What in today’s tech environment makes below the operating system vulnerabilities a risk worth worrying about?

The surface area for below the operating system vulnerabilities just continues to proliferate more and more and more. From an education standpoint that would be fascinating research, but it also depends on who's issuing grants, because if no one wants to study that or pay someone to study that, then it's never going to get done.

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Anonymous Author
The surface area for below the operating system vulnerabilities just continues to proliferate more and more and more. From an education standpoint that would be fascinating research, but it also depends on who's issuing grants, because if no one wants to study that or pay someone to study that, then it's never going to get done.
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Anonymous Author
I think where this gets extraordinarily interesting is in the Azure/GCP/AWS environments. That has a material impact on me. And I think all of us in some way, shape or form are in the cloud, whether we want to be or not. That's what we do. We are SaaS. And if AWS comes out tomorrow and says, "Hey, there's a kernel level, firmware level issue on every service that we have. And we don't know how long it's been going on and we're not sure what information has been leaked.. that would be Spectre/Meltdown on steroids, right? That's going to be a bad day, it’s not going to be fun. That's that vertical risk, it's not sprawling so much left to right as it is up and down, because we are so ingrained in GCP and AWS and Azure. If those services go down, our services go down.
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Anonymous Author
There's certainly been an uptick in the vulnerability research and discovery of vulnerabilities in below the operating system areas. It was a relatively obscure research area even 10 years ago, other than for nation state actors, but in the broad public community that has been growing. And even in the past year or so multiple substantial vulnerabilities, not only in IOT devices, but PCs and servers, and even the cloud infrastructure have been found. There was a report several weeks ago by Steve Mancini, who's at a company that focuses on below the operating system security issues. He's not only the CISO, but he runs the threat and intelligence team. They published a report on the malware trick bot and it doing discovery and the potential for it to play with things in the firmware. And there's been other discoveries in the UEFI area of vulnerabilities.  You're even seeing more security companies now, startups starting to focus in that area because the real threat researchers, the real hardcore hardware security folks are seeing the threats because they've been working them in the companies that they've supported in the hardware ecosystem, but they don't see that the market has been addressing it well enough. So they're going and creating their own startups to try and get better security development, life cycle, better detection and mitigation of maliciousness and stuff.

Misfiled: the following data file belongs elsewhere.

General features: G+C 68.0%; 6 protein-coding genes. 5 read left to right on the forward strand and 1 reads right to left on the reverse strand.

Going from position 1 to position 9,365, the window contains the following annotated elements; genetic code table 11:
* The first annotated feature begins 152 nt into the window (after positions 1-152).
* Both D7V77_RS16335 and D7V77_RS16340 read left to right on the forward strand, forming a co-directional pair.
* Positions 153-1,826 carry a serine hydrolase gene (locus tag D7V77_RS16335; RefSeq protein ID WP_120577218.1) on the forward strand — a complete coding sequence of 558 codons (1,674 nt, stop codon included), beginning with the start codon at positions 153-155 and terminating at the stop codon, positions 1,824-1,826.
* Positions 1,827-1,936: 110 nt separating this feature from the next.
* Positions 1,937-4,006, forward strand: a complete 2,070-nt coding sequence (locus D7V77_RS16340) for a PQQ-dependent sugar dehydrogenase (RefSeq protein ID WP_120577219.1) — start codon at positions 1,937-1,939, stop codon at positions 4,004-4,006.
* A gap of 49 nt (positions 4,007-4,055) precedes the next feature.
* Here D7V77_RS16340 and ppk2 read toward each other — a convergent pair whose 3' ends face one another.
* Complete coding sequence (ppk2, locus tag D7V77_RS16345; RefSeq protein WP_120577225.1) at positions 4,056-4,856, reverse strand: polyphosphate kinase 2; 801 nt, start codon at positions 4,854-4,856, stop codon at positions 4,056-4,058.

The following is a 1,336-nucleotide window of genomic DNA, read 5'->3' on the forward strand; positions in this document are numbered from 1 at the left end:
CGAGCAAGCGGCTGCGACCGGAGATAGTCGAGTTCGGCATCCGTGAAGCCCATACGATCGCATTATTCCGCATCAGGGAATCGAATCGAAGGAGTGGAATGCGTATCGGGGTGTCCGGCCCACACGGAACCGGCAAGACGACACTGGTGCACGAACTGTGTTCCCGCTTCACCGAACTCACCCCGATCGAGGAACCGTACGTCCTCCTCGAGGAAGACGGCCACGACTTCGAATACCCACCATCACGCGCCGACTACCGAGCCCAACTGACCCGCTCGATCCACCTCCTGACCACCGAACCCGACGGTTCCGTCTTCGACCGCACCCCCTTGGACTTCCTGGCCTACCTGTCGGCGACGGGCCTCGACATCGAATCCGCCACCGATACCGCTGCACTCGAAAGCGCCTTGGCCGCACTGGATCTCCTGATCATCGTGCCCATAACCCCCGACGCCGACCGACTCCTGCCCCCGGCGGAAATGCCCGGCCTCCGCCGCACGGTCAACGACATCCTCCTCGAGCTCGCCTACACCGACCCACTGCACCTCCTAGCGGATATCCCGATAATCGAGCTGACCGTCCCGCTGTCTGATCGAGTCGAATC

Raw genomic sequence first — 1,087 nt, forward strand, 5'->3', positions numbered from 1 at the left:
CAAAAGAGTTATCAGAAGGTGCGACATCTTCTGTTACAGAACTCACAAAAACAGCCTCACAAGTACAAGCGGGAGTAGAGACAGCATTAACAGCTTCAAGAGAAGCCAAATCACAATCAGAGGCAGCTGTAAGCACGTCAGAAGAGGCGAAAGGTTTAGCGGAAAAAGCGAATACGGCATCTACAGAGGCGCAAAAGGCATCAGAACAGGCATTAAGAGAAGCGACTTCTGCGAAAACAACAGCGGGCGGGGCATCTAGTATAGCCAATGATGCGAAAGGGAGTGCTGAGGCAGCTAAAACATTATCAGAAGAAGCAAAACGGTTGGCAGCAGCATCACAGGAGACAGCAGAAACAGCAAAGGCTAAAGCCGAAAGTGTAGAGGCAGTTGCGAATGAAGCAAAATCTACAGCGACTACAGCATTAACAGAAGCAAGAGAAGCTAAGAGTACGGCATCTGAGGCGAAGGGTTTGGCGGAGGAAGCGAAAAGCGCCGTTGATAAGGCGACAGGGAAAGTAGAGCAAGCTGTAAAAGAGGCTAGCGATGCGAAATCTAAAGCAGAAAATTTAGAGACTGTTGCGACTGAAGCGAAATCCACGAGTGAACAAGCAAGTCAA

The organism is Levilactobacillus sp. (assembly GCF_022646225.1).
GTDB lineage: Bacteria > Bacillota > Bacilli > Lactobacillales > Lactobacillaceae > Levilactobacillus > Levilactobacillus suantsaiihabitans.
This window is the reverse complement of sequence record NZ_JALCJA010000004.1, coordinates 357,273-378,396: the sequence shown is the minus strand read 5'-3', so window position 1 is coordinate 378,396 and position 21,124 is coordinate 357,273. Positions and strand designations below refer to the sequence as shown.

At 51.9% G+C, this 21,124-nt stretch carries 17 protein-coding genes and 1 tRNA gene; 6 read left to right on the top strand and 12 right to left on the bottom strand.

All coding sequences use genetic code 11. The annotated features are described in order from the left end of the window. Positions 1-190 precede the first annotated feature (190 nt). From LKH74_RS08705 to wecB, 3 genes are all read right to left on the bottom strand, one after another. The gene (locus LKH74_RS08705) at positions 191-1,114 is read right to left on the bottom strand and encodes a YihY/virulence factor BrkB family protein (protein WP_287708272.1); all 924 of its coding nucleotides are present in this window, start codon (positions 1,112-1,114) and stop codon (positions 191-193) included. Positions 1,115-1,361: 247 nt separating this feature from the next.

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Anonymous Author
As more and more is connected/integrated, there are no true ‘safe spaces’ from risk and vulnerability anymore. If there’s a gap, it’ll be found.
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